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All course work for the Public Health major is to be taken for a letter grade (with the exception of possible electives PB HLTH 116 and PB HLTH 104 A/B, which are Pass/No Pass only).

Due to accreditation changes instituted by the Council on Education in Public Health (CEPH), Berkeley Public Health undergraduate students graduating in 2017 and afterwards must abide by the new major completion requirements. Students with a graduation date set before Spring 2017 may continue to use the old requirements.

Major Maps

Interested in Public Health as a major? Check out the Public Health Major Map linked here!
You can explore more major maps by going to the UC Berkeley My Major Map Website.

Six Required Classes

Five Public Health Core; One Data Science

  • PB HLTH 142 (STAT 131A if completed Spring 2016 or earlier)
    Intro to Probability and Statistics in Public Health (4) (fall, summer and spring)
    Note: we do not allow Undergraduate students to take the online PH W142 through OOMPH
  • PB HLTH 150A
    Introduction to Epidemiology (4) (spring only)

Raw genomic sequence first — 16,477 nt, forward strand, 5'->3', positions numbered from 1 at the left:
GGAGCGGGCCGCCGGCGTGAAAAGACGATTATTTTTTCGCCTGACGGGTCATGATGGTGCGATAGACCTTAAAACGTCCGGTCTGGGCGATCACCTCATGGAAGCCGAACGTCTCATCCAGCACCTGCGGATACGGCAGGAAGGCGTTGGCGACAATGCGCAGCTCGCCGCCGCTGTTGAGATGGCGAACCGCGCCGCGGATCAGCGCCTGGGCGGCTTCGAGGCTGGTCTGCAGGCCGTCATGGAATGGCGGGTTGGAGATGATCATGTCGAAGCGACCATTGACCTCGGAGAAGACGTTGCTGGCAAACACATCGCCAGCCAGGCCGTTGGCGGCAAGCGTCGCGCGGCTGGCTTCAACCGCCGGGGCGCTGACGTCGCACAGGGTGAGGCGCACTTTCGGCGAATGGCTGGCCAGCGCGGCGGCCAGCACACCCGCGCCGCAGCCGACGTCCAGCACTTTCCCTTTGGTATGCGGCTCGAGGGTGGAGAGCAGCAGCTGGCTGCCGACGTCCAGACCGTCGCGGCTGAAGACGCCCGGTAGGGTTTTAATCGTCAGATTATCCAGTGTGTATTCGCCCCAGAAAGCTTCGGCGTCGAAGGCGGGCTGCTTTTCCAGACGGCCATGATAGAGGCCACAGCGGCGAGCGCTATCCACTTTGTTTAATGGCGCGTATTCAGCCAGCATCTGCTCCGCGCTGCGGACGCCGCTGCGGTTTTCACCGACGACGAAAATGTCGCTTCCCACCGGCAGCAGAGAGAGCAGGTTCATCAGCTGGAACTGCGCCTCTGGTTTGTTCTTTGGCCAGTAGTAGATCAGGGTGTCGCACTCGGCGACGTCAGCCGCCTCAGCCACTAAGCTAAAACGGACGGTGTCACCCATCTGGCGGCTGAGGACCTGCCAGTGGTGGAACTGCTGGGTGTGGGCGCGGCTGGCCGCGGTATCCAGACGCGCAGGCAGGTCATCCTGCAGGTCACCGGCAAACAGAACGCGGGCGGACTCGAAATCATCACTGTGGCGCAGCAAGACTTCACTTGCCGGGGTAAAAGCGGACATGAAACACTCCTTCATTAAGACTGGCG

• Students will have to complete PB HLTH 142 prior or concurrently with PB HLTH 150A
    • PH 250A/N250A will not be accepted in lieu of PH 150A. (This applies to potential 4+1 and honors thesis applicants as well.)
    • If you are considering applying to the 4+1 Epi/Bio program OR Honors Thesis, you must complete PH 142 and PH 150A by the end of your junior year.
  • PB HLTH 150B/N150B
    Human Health and the Environment in a Changing World (3) (fall and summer only)

    • Previously called PB HLTH 150B: Introduction to Environmental Health
  • PB HLTH 150D
    Introduction to Health Policy & Management (3) (fall and summer)
  • PB HLTH 150E
    Introduction to Community Health and Human Development (3) (spring only)

    • Students who are public health majors or plan to be public health majors must take PH 150E. The course CYPLAN 117AC will not be accepted as part of the major requirements. If a student has taken CYPLAN 117AC and are a public health major, they will be required to take/retake the course as PH 150E. Please plan accordingly.
  • DATA 8 (Previously known as STAT/COMPSCI/INFO C8)
    Data 8 Foundations of Data Science (4) (fall, summer and spring)

    • Only required for the graduating class of spring 2021 and onward
    • We still accept STAT C8, COMPSCI C8, and INFO C8 (all with the course title “Foundations of Data Science” 4 units) taken before Summer 2020